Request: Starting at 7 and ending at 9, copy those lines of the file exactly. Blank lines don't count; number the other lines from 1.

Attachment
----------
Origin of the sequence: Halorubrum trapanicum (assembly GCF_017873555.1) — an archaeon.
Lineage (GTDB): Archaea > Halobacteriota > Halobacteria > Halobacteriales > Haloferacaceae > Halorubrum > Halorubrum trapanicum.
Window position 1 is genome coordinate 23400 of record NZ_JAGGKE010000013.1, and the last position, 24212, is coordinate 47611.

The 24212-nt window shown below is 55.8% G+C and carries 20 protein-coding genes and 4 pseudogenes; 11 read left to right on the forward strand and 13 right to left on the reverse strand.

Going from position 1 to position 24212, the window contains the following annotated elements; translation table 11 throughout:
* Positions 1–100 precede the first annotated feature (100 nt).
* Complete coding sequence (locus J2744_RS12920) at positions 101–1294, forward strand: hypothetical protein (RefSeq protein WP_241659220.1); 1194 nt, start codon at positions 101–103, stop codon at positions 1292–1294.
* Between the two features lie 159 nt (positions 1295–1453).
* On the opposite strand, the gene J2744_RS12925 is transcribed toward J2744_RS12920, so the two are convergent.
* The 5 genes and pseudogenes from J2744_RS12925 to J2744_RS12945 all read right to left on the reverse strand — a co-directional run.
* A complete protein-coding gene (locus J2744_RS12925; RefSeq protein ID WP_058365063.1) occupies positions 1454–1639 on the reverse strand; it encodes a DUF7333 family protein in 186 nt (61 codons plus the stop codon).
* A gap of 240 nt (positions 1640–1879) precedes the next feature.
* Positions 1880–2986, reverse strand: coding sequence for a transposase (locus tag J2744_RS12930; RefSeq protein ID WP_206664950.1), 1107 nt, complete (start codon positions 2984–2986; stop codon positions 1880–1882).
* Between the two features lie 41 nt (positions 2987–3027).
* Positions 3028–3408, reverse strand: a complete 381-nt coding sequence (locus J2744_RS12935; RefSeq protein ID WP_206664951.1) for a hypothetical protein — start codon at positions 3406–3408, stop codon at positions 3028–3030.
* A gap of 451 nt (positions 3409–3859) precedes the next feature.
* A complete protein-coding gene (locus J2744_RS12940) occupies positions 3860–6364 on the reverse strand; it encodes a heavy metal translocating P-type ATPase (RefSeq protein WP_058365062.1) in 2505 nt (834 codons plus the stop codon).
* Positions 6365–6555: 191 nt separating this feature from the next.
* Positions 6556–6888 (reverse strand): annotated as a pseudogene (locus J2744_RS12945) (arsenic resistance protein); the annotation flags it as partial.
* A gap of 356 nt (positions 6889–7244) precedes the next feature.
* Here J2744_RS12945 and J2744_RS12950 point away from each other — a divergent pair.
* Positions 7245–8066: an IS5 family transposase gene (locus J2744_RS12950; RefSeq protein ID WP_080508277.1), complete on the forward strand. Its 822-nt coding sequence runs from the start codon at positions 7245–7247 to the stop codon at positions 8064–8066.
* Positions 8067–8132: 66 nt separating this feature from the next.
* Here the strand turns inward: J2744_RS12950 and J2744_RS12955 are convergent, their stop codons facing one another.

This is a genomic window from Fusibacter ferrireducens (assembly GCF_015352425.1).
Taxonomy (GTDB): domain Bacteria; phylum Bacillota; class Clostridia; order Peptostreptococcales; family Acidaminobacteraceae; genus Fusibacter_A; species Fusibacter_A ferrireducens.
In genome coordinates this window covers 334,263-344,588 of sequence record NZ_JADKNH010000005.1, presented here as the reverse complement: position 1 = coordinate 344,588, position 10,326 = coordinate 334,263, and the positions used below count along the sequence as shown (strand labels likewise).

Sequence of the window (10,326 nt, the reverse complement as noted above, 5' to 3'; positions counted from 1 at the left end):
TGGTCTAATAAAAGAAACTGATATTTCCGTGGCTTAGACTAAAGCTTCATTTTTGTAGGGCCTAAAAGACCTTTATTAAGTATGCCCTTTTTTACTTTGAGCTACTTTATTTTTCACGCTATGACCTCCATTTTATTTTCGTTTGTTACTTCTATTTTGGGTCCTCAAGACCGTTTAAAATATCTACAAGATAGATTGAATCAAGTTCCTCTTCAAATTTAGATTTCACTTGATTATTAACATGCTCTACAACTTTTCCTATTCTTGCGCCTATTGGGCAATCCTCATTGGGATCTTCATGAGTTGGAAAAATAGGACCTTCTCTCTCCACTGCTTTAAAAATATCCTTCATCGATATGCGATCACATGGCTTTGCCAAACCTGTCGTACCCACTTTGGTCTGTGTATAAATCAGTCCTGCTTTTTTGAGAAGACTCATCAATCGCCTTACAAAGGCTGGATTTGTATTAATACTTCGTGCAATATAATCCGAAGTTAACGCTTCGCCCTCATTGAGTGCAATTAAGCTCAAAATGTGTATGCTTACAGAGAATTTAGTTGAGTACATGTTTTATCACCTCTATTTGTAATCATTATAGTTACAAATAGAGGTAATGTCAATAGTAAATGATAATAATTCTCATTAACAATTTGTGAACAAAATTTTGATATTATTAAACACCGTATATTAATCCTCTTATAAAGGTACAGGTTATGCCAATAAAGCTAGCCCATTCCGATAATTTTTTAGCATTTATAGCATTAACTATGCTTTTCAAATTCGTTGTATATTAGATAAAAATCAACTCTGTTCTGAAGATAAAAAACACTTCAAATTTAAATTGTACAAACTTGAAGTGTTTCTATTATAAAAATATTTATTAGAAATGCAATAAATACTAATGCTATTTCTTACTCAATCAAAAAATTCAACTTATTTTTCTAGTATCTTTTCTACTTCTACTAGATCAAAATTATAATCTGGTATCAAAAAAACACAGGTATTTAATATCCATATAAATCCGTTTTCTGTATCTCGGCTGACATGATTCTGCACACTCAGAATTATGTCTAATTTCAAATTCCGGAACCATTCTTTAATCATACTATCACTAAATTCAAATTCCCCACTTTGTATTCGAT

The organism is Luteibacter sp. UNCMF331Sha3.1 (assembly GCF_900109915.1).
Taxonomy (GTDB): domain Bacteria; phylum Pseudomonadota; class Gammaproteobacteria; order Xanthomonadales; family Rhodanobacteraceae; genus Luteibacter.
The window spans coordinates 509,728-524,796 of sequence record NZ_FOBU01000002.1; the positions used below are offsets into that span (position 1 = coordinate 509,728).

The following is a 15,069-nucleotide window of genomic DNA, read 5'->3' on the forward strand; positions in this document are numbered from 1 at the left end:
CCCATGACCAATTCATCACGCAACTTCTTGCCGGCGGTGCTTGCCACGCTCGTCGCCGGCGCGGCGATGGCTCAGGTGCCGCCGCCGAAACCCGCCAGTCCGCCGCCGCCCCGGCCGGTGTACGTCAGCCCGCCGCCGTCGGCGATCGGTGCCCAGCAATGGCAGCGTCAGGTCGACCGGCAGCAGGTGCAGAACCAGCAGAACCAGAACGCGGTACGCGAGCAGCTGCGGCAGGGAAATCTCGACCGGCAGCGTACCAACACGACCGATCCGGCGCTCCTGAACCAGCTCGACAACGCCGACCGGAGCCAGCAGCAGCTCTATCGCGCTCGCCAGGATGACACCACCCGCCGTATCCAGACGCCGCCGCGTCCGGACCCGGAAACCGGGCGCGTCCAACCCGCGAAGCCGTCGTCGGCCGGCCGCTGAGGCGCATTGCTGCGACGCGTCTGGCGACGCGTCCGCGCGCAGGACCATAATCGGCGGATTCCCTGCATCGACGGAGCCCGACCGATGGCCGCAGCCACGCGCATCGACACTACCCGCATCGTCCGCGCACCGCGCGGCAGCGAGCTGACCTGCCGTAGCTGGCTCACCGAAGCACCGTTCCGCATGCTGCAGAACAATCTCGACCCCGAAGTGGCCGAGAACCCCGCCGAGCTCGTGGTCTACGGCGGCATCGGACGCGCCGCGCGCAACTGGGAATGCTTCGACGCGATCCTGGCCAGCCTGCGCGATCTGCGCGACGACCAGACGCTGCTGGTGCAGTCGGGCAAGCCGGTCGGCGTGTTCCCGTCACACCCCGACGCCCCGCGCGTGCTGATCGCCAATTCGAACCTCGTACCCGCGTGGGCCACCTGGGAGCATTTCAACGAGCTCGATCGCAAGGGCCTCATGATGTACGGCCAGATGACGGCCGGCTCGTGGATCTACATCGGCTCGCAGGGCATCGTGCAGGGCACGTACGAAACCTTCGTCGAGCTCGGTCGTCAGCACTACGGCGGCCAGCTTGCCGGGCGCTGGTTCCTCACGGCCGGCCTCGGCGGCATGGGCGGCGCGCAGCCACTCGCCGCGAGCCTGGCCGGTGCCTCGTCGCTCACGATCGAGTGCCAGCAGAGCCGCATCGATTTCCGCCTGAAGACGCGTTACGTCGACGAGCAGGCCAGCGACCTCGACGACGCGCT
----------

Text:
* Complete coding sequence (locus J2744_RS12920) at positions 101–1294, forward strand: hypothetical protein (RefSeq protein WP_241659220.1); 1194 nt, start codon at positions 101–103, stop codon at positions 1292–1294.
* Between the two features lie 159 nt (positions 1295–1453).
* On the opposite strand, the gene J2744_RS12925 is transcribed toward J2744_RS12920, so the two are convergent.